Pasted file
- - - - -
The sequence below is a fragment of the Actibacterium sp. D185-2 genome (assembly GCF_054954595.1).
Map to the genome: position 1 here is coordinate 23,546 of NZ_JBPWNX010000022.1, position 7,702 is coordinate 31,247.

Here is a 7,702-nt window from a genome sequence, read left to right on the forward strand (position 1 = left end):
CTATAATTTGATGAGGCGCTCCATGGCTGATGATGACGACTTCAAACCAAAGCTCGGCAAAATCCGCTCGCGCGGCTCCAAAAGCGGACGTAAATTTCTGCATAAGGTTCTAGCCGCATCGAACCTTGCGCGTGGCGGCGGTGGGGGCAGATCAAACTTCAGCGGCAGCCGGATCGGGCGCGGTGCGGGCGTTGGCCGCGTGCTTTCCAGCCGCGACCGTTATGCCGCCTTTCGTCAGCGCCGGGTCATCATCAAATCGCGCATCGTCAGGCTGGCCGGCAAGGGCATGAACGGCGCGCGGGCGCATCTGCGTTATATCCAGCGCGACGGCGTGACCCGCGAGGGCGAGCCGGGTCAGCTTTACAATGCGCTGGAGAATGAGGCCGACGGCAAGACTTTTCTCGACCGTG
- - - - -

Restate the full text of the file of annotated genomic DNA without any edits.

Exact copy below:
The sequence below is a fragment of the Actibacterium sp. D185-2 genome (assembly GCF_054954595.1).
Map to the genome: position 1 here is coordinate 23,546 of NZ_JBPWNX010000022.1, position 7,702 is coordinate 31,247.

Here is a 7,702-nt window from a genome sequence, read left to right on the forward strand (position 1 = left end):
CTATAATTTGATGAGGCGCTCCATGGCTGATGATGACGACTTCAAACCAAAGCTCGGCAAAATCCGCTCGCGCGGCTCCAAAAGCGGACGTAAATTTCTGCATAAGGTTCTAGCCGCATCGAACCTTGCGCGTGGCGGCGGTGGGGGCAGATCAAACTTCAGCGGCAGCCGGATCGGGCGCGGTGCGGGCGTTGGCCGCGTGCTTTCCAGCCGCGACCGTTATGCCGCCTTTCGTCAGCGCCGGGTCATCATCAAATCGCGCATCGTCAGGCTGGCCGGCAAGGGCATGAACGGCGCGCGGGCGCATCTGCGTTATATCCAGCGCGACGGCGTGACCCGCGAGGGCGAGCCGGGTCAGCTTTACAATGCGCTGGAGAATGAGGCCGACGGCAAGACTTTTCTCGACCGTG